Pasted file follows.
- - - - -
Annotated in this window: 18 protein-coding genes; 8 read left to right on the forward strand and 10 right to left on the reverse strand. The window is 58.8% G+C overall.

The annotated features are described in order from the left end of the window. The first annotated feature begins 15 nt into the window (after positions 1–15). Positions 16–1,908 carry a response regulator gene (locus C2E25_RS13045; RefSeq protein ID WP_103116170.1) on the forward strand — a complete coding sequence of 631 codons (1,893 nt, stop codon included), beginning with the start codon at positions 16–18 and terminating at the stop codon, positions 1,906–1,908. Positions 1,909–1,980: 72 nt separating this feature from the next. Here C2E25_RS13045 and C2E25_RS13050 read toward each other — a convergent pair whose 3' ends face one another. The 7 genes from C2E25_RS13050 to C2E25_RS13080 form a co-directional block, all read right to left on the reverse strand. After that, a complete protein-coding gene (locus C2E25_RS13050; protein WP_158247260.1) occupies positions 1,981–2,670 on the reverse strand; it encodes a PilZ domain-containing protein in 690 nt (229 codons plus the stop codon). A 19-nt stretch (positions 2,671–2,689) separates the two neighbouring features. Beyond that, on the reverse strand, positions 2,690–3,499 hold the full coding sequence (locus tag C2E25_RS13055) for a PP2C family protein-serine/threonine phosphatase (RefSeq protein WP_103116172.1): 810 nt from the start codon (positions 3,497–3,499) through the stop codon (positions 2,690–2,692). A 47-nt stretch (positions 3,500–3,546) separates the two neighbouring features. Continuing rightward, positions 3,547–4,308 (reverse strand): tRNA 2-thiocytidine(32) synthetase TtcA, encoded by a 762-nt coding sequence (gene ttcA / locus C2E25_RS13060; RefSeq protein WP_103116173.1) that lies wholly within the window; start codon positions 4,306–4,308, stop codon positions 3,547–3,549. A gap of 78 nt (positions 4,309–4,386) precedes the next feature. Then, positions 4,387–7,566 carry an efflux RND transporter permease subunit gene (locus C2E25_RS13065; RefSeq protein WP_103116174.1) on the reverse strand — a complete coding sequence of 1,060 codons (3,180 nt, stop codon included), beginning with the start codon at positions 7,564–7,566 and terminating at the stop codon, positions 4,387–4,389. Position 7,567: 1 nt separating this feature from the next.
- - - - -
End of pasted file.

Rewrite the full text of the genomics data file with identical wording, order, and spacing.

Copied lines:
Annotated in this window: 18 protein-coding genes; 8 read left to right on the forward strand and 10 right to left on the reverse strand. The window is 58.8% G+C overall.

The annotated features are described in order from the left end of the window. The first annotated feature begins 15 nt into the window (after positions 1–15). Positions 16–1,908 carry a response regulator gene (locus C2E25_RS13045; RefSeq protein ID WP_103116170.1) on the forward strand — a complete coding sequence of 631 codons (1,893 nt, stop codon included), beginning with the start codon at positions 16–18 and terminating at the stop codon, positions 1,906–1,908. Positions 1,909–1,980: 72 nt separating this feature from the next. Here C2E25_RS13045 and C2E25_RS13050 read toward each other — a convergent pair whose 3' ends face one another. The 7 genes from C2E25_RS13050 to C2E25_RS13080 form a co-directional block, all read right to left on the reverse strand. After that, a complete protein-coding gene (locus C2E25_RS13050; protein WP_158247260.1) occupies positions 1,981–2,670 on the reverse strand; it encodes a PilZ domain-containing protein in 690 nt (229 codons plus the stop codon). A 19-nt stretch (positions 2,671–2,689) separates the two neighbouring features. Beyond that, on the reverse strand, positions 2,690–3,499 hold the full coding sequence (locus tag C2E25_RS13055) for a PP2C family protein-serine/threonine phosphatase (RefSeq protein WP_103116172.1): 810 nt from the start codon (positions 3,497–3,499) through the stop codon (positions 2,690–2,692). A 47-nt stretch (positions 3,500–3,546) separates the two neighbouring features. Continuing rightward, positions 3,547–4,308 (reverse strand): tRNA 2-thiocytidine(32) synthetase TtcA, encoded by a 762-nt coding sequence (gene ttcA / locus C2E25_RS13060; RefSeq protein WP_103116173.1) that lies wholly within the window; start codon positions 4,306–4,308, stop codon positions 3,547–3,549. A gap of 78 nt (positions 4,309–4,386) precedes the next feature. Then, positions 4,387–7,566 carry an efflux RND transporter permease subunit gene (locus C2E25_RS13065; RefSeq protein WP_103116174.1) on the reverse strand — a complete coding sequence of 1,060 codons (3,180 nt, stop codon included), beginning with the start codon at positions 7,564–7,566 and terminating at the stop codon, positions 4,387–4,389. Position 7,567: 1 nt separating this feature from the next.